- That still looks weird, since you're just going up and down like a piston. So rotate your torso a bit in time with your knee movements, a little like you're skiing. Keep your torso fairly loose and relaxed.
- That's looking better, but your arms are still stiffly hanging at your side. So try relaxing them a bit and let them swing up and down with your knee bends and torso rotations.
Once you're standing in one spot, bouncing on your knees, turning your torso a bit, and moving your arms somewhat, that's about the absolute bare minimum you can do to be considered dancing. Like I said, sometimes that's all you need. If you didn't know how to dance at all, and stopped right here, that's a lot better than nothing.
However, while still staying in the realm of dancing in a super generic 'core' way, you can do little things to spice up the bare minimum:
- Don't just limply swing your arms, get your shoulders into it.
- Take steps side to side, or back and forth.
- Mix up your arm movements.
- Nod your head.
- Do little pivots or twists on one foot, or both feet.
- Don't just slightly rotate your torso, move it back and forth, or from one side to the other.
- Pick up one foot ever so slightly, then the other, to kind of march in place. Don't overdo the movement and look like a robot, just move your feet a tad.
- Mix up the possible arm, torso, and leg variations. Find a combination that looks good and do it for a while, then switch to another one. Don't change things up to the point where you're doing something new every half a second. That looks too scattered.
At this point you're hardly going to win a dance competition, but you're at the level of those movie extras, and 75% of the people you'll see out at a bar. At this point you really could develop no further in your dancing ability and be able to get by on a dance floor for the rest of your life.
The thing with this basic core is that it's pretty adaptable to the standard kinds of music you'll come across. If you're dancing to Hip Hop, just make all your movements a little more Hip Hop-ish. If you're dancing to retro 80's Pop, just make all your moves a little more cheesy and energetic.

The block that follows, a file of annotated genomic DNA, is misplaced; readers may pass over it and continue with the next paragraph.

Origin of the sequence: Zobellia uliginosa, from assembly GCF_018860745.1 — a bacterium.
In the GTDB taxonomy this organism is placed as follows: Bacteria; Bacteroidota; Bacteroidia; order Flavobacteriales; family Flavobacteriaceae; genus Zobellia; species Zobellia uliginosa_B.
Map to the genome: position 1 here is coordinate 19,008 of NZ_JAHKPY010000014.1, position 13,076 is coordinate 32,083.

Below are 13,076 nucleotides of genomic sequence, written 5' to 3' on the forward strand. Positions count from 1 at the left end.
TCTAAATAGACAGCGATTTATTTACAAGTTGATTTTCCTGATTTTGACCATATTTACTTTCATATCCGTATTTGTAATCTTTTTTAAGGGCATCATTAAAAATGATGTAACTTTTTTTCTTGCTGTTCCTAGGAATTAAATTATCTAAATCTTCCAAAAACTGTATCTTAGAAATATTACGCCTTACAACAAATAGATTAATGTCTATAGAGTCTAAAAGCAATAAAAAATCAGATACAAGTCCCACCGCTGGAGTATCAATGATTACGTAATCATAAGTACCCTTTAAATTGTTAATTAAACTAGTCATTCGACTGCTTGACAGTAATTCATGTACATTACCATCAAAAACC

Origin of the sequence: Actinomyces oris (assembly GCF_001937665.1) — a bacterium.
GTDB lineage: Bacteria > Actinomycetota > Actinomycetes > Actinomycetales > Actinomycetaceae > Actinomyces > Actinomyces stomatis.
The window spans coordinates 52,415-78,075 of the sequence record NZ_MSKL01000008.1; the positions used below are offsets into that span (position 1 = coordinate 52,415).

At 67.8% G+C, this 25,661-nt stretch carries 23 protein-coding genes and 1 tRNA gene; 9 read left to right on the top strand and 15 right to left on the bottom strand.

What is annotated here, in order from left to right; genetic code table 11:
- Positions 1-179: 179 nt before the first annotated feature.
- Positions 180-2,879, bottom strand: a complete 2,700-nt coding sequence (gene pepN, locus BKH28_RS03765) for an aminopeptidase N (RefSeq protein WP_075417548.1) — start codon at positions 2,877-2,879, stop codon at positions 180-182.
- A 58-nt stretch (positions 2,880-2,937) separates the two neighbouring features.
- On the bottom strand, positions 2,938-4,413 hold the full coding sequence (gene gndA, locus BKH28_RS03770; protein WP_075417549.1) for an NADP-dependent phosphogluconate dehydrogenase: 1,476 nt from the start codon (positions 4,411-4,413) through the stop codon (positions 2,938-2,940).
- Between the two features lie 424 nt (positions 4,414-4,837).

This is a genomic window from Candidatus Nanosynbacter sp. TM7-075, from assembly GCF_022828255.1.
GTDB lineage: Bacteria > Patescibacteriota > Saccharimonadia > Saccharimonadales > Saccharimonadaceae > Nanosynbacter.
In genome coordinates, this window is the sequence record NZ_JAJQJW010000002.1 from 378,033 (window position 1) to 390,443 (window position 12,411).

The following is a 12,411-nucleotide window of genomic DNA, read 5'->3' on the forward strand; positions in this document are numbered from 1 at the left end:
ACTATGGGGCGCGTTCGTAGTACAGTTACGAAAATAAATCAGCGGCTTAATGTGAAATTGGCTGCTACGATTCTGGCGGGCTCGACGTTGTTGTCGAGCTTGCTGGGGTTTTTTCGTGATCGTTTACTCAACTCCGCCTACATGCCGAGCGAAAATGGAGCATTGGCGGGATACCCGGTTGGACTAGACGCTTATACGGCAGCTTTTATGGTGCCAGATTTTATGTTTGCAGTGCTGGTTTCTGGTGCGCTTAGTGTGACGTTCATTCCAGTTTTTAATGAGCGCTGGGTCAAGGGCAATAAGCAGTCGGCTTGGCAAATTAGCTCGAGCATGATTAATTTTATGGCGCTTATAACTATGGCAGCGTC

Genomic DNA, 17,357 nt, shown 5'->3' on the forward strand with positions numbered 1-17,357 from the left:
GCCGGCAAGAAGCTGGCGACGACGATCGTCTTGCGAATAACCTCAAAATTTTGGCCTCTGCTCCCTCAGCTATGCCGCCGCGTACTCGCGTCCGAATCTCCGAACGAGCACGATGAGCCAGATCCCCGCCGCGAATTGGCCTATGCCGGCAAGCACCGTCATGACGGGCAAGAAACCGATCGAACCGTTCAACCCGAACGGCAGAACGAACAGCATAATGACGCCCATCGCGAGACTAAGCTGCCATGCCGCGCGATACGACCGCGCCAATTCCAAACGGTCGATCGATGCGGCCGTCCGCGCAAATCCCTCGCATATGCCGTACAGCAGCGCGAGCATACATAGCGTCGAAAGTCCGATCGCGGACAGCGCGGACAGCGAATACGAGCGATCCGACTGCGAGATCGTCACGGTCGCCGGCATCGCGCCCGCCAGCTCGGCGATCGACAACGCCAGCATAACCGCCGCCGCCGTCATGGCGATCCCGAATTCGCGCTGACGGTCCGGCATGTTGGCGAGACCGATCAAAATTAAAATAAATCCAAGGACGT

Add some more fancy moves and sequences onto your core if you want to
If you dance in a basic way you'll get by, but you won't stand out a ton. If you want to look a little slicker you can start adding in some canned movements, or sequences of moves. There's more of a Risk/Reward thing going on at this stage. You've got to work at it more as well. Dancing generically is safer and easier. If you try to pull off some awesome routine and bungle the execution you'll look clueless or goofy. You need to practice to make sure you look good. Some places to learn new moves are:
- By watching strangers dancing at a club and stealing ideas from them.
- By watching your friends dance.
- By watching movies or music videos.
- Through online video tutorials.
- Through dancing-oriented video games.
- By experimenting and trying to come up with some moves of your own.
- By taking an actual class.
The best way to learn is to just practice
If you get into the habit of dancing around at home in the spare moments you're listening to music it won't be long before you start to get the hang of things. After that the more time you put in, the more you'll refine your style.
Get in front of a mirror, put some good music on, and start dancing to it in the basic way I mentioned above. Remember, if your instinct is to jump around a lot or be a bit spazzy, consciously tone yourself down. Try to get comfortable with the typical, boring way of dancing first. A lot of the time on actual dance floors you won't have that much room anyway, so if you only practice moves that requires a lot of space you'll be put in an awkward spot when you end up somewhere more packed.
One way to deliberately practice is to try working on one aspect of dancing at a time, then putting the pieces together. This may not look good in the moment, but it'll let you concentrate on and isolate certain aspects of how you move. So you might keep everything else fairly still, and only try out different arm movements, or ways of moving your torso. Or you could try different ways of stepping back and forth, or moving only one leg at a time.
Practice different dancing scenarios
Aside from figuring out how to move your body, there are different situations you'll find yourself dancing under:
Dancing on a dance floor where you have a lot of room
This is the easiest as you have all the space you need, and you can do somewhat more showy stuff if you feel like it. Sometimes the ocean of space can feel like too much to work with or make you feel exposed and self-conscious though.
Dancing on a crowded dance floor
Here your movements are really restricted. When you're practicing make sure to keep your feet rooted to the ground and don't swing your arms out too much. Try to make your movements look good anyway.
Dancing close and face to face with someone else